Tuesday, August 12, 2008

Did My Granite Pass Its Radon Test?

I got the results back from my radon test and the good news is there is no giant radon field in my kitchen.

I tested the granite with 2 radon kits with 2 canisters each.

I placed 2 on the counter near the sink, where I spend inordinate amounts of time. I taped a square around them to help keep them in the same place over 4 days.

I put one on the center island.

And I put one on the kitchen table, which is NEAR the granite, but is NOT granite.

I resealed the little bottles and sent them off in their prepaid envelopes. Days later, I received an email report and then a report in the mail.

The one on the kitchen island measured 0.3 pCi/l (picocuries of radon per liter of air).

You start worrying at 4 picocuries and none of my canisters measured anything near that. The one nearest the sink and probably the place where I spend the most time is 0.6, still REALLY low. Interestingly, the canister close to that one was only 0.1. I'm not sure why there was any difference 12 inches apart. The one on the kitchen table, which isn't even stone, was 0.1.

Wait a second, the canister, which was sitting on a ceramic tile table (NOT stone), measured the same as the one ON granite, so I guess I REALLY have nothing to worry about.

I called my radon expert and I spoke to Mrs. Radon Expert. She said it might have been interesting to test the basement at the same time (which we did years ago when we bought the house). She said, in general, whatever you have on your first floor is half of what's in your basement, because radon always goes to the lowest part of a house. But there were no levels on the first floor that were anything to worry about, so even if I doubled them to compute the basement levels, we're okay.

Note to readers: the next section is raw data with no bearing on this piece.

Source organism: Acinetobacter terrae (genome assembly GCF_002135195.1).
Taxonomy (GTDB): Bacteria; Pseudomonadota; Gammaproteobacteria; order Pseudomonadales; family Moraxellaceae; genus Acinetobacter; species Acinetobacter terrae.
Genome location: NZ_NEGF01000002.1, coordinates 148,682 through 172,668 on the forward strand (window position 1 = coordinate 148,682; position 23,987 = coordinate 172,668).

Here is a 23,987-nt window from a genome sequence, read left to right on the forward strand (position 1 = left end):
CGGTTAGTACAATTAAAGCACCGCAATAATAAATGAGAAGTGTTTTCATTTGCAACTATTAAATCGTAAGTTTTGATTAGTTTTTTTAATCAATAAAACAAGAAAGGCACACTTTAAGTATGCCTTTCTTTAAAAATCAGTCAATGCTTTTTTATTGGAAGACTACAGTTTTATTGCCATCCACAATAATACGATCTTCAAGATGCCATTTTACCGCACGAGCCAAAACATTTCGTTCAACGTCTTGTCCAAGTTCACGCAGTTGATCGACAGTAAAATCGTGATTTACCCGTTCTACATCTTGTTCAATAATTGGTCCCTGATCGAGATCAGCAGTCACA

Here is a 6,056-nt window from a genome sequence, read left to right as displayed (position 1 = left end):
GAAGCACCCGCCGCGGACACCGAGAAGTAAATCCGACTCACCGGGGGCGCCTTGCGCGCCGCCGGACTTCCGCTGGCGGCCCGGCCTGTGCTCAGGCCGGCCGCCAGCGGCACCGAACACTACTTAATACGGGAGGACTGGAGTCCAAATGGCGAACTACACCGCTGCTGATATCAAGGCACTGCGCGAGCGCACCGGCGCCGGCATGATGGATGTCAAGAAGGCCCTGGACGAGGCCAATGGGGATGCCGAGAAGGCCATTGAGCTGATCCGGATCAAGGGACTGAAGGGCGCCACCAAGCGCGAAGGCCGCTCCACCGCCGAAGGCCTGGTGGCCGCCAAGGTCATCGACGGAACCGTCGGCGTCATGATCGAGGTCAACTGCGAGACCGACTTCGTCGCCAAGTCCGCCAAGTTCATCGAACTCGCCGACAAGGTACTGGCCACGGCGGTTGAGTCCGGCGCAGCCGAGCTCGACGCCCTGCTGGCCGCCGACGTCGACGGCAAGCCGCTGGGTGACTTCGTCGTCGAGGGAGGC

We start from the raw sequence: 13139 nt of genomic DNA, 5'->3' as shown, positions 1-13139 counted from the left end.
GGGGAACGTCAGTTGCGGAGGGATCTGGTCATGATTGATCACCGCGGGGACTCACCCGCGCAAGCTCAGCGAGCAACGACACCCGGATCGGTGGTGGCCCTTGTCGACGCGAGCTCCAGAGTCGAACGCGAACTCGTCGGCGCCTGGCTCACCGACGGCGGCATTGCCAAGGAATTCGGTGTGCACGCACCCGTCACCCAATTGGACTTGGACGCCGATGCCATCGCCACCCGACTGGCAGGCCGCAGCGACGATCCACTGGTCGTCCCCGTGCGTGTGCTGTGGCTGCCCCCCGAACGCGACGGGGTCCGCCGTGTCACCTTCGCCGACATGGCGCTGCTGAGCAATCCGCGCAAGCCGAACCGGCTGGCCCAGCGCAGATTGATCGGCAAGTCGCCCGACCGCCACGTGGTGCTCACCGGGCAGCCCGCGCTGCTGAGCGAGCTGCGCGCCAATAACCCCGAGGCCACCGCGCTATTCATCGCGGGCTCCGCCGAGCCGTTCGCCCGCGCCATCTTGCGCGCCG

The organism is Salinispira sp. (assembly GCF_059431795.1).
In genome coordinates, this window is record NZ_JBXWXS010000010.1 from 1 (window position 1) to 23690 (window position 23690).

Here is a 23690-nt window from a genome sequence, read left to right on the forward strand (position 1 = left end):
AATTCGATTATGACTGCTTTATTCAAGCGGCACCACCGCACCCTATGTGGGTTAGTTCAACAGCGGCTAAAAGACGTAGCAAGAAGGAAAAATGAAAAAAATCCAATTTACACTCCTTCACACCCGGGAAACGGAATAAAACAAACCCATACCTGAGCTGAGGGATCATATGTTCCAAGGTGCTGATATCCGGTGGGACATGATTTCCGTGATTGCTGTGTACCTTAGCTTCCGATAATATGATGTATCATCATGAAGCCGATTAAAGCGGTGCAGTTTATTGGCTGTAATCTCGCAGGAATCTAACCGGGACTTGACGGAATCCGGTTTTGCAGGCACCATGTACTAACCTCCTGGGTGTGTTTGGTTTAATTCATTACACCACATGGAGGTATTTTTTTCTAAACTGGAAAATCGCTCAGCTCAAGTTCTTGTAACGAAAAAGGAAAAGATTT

What did I learn, besides the fact that I'm easily spooked? I learned that MY granite is safe, but I have no idea about YOUR granite or any other granite for that matter.

If I ever bought more granite, I might try to find a purveyor that tests its slabs for radon BEFORE they were installed and I would get a presealed granite. Home Depot, for one, now sells only "PermaShield" granite, which is presealed and requires no home maintenance EVER and presumably cuts down on any radon escaping into the air.

Note: They don't call it a sealer. They say "PermaShield® protects natural stone through a proprietary process that is unlike anything else on the market. PermaShield® is not a sealer." Whatever...I get the idea.

I don't have this fancy space-age granite, so I will certainly get my granite resealed, which may...or may not cut down on the radon risk even more, but, at least, it will look all nice and shiny.


Emiline said...


I'll remember this in case I ever buy a house.

Sue said...

I'm glad I could help in your future real estate dealings.

Also remember - Location, Location, Location.